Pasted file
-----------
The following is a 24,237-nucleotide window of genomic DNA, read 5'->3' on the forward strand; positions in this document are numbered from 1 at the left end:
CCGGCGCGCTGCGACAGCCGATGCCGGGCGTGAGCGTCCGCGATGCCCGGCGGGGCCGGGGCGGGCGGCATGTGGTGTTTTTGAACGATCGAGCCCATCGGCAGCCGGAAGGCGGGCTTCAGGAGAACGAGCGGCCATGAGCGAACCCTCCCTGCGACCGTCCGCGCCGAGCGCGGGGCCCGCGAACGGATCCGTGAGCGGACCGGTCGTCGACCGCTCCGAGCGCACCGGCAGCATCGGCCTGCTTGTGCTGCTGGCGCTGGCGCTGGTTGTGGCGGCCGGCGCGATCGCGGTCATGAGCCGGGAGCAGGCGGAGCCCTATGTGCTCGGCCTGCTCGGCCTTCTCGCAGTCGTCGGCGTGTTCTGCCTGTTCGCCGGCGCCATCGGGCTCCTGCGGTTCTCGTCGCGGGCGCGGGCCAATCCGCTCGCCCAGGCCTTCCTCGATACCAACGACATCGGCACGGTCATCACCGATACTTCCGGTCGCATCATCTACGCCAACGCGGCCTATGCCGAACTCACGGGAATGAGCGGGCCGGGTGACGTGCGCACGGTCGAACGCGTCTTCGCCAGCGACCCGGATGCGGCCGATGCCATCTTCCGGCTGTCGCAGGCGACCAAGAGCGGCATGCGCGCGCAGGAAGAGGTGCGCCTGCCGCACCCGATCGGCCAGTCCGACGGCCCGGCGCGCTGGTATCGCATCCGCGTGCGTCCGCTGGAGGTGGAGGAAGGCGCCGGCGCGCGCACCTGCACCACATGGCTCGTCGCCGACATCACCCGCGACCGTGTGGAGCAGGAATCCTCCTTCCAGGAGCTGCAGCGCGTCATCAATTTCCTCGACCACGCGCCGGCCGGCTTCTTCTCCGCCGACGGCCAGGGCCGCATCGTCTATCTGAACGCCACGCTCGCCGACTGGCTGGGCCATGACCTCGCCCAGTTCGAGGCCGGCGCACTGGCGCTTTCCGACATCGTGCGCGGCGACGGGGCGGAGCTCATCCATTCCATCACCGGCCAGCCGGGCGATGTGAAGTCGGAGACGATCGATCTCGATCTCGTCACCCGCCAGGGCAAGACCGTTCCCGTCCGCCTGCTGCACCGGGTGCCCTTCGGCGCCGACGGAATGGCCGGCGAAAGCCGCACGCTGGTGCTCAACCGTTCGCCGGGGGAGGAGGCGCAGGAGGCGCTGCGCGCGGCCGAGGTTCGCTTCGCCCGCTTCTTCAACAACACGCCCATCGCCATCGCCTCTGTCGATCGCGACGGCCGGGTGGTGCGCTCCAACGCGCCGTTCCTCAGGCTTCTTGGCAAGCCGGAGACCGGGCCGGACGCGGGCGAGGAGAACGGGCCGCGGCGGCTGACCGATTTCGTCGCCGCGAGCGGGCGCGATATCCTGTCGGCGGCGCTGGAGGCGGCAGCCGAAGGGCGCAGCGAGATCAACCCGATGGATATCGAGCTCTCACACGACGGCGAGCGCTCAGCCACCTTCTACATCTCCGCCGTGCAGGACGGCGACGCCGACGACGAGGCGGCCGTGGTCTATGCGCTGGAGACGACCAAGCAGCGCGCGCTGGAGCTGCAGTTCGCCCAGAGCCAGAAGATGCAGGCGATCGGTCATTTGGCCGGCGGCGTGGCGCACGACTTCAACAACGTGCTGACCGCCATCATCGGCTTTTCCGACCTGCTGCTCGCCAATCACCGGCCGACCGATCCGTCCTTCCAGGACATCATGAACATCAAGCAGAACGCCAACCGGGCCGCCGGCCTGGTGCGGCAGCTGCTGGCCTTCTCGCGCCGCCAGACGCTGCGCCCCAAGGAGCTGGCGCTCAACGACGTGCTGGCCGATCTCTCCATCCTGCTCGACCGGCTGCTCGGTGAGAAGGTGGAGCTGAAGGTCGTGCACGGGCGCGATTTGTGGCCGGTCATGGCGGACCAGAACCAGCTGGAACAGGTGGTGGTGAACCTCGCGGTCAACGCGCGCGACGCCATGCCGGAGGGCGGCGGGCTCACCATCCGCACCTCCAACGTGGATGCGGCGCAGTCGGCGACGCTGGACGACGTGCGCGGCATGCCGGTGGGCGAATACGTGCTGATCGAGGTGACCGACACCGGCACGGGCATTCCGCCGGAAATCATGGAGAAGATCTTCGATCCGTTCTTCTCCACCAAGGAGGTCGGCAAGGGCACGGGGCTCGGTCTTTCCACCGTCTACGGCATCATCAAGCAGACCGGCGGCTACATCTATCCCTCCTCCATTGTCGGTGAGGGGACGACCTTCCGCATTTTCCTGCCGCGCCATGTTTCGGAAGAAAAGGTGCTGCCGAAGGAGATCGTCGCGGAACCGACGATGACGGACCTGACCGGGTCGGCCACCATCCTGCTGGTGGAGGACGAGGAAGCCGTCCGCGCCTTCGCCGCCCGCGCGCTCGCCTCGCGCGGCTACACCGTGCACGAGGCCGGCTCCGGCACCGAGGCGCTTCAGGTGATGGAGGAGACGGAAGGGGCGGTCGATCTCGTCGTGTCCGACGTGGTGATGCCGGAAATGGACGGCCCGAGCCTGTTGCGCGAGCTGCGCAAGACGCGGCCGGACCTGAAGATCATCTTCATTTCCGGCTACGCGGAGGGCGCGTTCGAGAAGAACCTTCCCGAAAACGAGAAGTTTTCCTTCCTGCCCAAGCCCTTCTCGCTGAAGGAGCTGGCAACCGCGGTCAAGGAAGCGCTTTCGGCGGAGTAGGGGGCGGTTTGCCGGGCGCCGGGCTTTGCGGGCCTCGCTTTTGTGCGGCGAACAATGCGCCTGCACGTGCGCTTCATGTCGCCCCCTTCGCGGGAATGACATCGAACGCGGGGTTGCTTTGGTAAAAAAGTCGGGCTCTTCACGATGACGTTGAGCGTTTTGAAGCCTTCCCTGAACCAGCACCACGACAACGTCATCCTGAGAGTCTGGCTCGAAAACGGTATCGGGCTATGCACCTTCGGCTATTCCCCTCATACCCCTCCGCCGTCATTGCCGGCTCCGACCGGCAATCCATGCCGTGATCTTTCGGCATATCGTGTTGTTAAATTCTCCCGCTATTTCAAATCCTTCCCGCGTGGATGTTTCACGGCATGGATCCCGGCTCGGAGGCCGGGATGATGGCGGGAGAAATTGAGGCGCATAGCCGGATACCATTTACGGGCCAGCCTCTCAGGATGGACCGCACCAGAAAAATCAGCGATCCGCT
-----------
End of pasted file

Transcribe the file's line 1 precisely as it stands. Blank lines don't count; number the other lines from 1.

The following is a 24,237-nucleotide window of genomic DNA, read 5'->3' on the forward strand; positions in this document are numbered from 1 at the left end: